"My baby is not growing up." "She's not taking the bottle." "Breastfeeding is painful, am I doing something wrong?"
These are some of the questions and comments that mothers ask in breastfeeding support groups, Online forums and in the waiting rooms of pediatrician practices. Often, the first advice given to mothers is to test for "tongue bonding" or ankyloglossia – tying a child's tongue to the floor of the mouth through a small piece of tissue called a frenulum, which makes proper tying and tying difficult.
The condition can be remedied with a simple surgical procedure in which the tissue is cut or cut off. But is it necessary for most babies?
Researchers at the Massachusetts Eye and Ear Pediatric Airway, Voice and Swallowing Center in Boston responded to this question after seeing an influx of parents asking, in second and third opinions, if their babies needed the procedure which lasts for about a minute and is usually performed without anesthesia.
"We've seen that the number of tongue and top band loosening operations has increased dramatically across the country without the need for meaningful data to show that they are effective for breastfeeding," said lead author Dr. Christopher Hartnick, Director of the Department of Pediatric ENT at Mass. Eye and Ear, in a statement.
They therefore started a study of 1
For 63% of infants, the procedure was not required, according to results published on Thursday in the journal JAMA Otolaryngology – Head & Neck Surgery. Breastfeeding was learned after a thorough feeding study by teams of doctors, including a speech pathologist.
The study did not indicate if the children were misdiagnosed or if they were receiving alternative non-surgical treatments to relieve their tongue problems.
"We do not have a crystal ball that can tell us which babies could benefit the most from tongue attachment or upper lip release," said Hartnick. "However, this preliminary study provides concrete evidence that this pathway to a multidisciplinary feeding assessment helps babies not get this procedure."
The findings raise the question of whether many babies do not require Tongue Banding, why many of these surgeries are performed ?
Does a tongue binding procedure help?
According to a 2017 Cochrane resurgence, 4-11 percent of newborns have tongue attachments. Tongue-binding operations or frenectomies are performed in babies with a tight frenulum.
However, previous studies have shown that tongue bonding does not always make breastfeeding difficult and dissolution does not always improve breastfeeding. In fact, it is possible that the improvement seen by the parents is sometimes due to wishful thinking – in other words, the placebo effect.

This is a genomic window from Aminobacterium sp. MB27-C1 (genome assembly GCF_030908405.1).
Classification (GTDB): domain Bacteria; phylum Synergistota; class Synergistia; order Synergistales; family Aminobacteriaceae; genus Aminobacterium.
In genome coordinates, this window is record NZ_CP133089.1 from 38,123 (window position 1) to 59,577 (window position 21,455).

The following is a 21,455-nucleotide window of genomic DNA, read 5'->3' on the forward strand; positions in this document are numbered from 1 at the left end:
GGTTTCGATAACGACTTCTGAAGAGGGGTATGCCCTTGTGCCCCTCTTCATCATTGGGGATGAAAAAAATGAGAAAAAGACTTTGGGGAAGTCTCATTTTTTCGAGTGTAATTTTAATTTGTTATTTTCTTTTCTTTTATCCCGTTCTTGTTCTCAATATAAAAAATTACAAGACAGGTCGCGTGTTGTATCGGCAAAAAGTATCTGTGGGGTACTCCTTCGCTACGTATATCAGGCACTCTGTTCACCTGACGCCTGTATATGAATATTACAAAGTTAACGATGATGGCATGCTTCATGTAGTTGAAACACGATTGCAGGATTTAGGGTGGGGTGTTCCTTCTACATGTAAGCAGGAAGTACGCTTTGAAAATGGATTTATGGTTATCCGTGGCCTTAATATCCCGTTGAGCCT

Most experts say that the increase in Tongue Tongue operations is linked to successful worldwide efforts to increase breastfeeding. In fact, more than 80 percent of US mothers start breastfeeding after birth, but less than half are breastfed exclusively after three months, according to the breastfeeding report of the Centers for Disease Control and Prevention.
"As a new mother You can not go to a parent or breastfeeding support website without learning that tongue bonding is the main reason your baby has trouble pinching or why breastfeeding is painful," said Drs. Jonathan Walsh, a pediatric ENT specialist and neck surgeon and assistant professor at the Johns Hopkins School of Medicine.
Some mothers may check tongue attachment to determine if the baby has a malformed tongue or has difficulty sticking out tongue. However, it can be difficult for mothers to recognize a tongue bond on their own, causing the condition to go unnoticed until after several weeks of painful breastfeeding, Walsh said.
The number of these interventions has increased rapidly in recent years, said Walsh, who in 2017 authored a study examining the frequency of tongue-bonding operations from 1997 to 2012. Walsh was not involved in the new research.
In general, the rate of Tongue Diagnosis in the US and worldwide is increasing dramatically, leading to more children being treated, "Walsh told NBC News. His 2017 study found an estimated 10-fold increase in lingual surgeries from 1997 to 2012.
According to Walsh, the increase in lingual surgeries is not only the result of public health efforts to improve breastfeeding practices, but also the result more Lactation services, more awareness and a more comprehensive definition of tongue attachment.
What should mothers do?
Some mothers who have trouble nursing can adjust their breastfeeding position or check the locking techniques with a lactation specialist.
As with any surgical procedure, complications such as bleeding, infection or damage to the tongue or salivary glands can occur. Although the complications are rare, Walsh advised mothers to seek a second opinion on the diagnosis or undergo surgery to protect babies from unnecessary discomfort.
"If you step back and critically examine those children, you often find another diagnosis or alternative treatment," Walsh said. "Just because you have the diagnosis does not mean you have to undergo surgery," Walsh said.